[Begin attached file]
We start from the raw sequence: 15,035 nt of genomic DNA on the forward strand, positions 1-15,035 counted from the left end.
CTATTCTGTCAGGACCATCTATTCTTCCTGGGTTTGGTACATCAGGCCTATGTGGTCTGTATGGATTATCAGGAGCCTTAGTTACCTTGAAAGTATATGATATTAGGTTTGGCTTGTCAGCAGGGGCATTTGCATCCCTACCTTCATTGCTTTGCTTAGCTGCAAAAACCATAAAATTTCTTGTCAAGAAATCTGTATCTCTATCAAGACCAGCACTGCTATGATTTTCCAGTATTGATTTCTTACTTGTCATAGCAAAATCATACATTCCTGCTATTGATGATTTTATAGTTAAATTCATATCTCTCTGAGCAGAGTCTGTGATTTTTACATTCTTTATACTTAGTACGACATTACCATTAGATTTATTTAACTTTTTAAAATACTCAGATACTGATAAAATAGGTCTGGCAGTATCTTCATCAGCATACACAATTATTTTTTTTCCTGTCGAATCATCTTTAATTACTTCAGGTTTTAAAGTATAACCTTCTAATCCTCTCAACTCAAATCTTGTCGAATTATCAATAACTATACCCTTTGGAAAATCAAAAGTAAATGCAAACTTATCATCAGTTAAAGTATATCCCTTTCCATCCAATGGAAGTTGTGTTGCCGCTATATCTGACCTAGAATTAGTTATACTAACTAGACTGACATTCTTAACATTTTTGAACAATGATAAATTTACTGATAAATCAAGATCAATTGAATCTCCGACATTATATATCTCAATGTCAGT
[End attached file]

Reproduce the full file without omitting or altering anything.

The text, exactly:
We start from the raw sequence: 15,035 nt of genomic DNA on the forward strand, positions 1-15,035 counted from the left end.
CTATTCTGTCAGGACCATCTATTCTTCCTGGGTTTGGTACATCAGGCCTATGTGGTCTGTATGGATTATCAGGAGCCTTAGTTACCTTGAAAGTATATGATATTAGGTTTGGCTTGTCAGCAGGGGCATTTGCATCCCTACCTTCATTGCTTTGCTTAGCTGCAAAAACCATAAAATTTCTTGTCAAGAAATCTGTATCTCTATCAAGACCAGCACTGCTATGATTTTCCAGTATTGATTTCTTACTTGTCATAGCAAAATCATACATTCCTGCTATTGATGATTTTATAGTTAAATTCATATCTCTCTGAGCAGAGTCTGTGATTTTTACATTCTTTATACTTAGTACGACATTACCATTAGATTTATTTAACTTTTTAAAATACTCAGATACTGATAAAATAGGTCTGGCAGTATCTTCATCAGCATACACAATTATTTTTTTTCCTGTCGAATCATCTTTAATTACTTCAGGTTTTAAAGTATAACCTTCTAATCCTCTCAACTCAAATCTTGTCGAATTATCAATAACTATACCCTTTGGAAAATCAAAAGTAAATGCAAACTTATCATCAGTTAAAGTATATCCCTTTCCATCCAATGGAAGTTGTGTTGCCGCTATATCTGACCTAGAATTAGTTATACTAACTAGACTGACATTCTTAACATTTTTGAACAATGATAAATTTACTGATAAATCAAGATCAATTGAATCTCCGACATTATATATCTCAATGTCAGT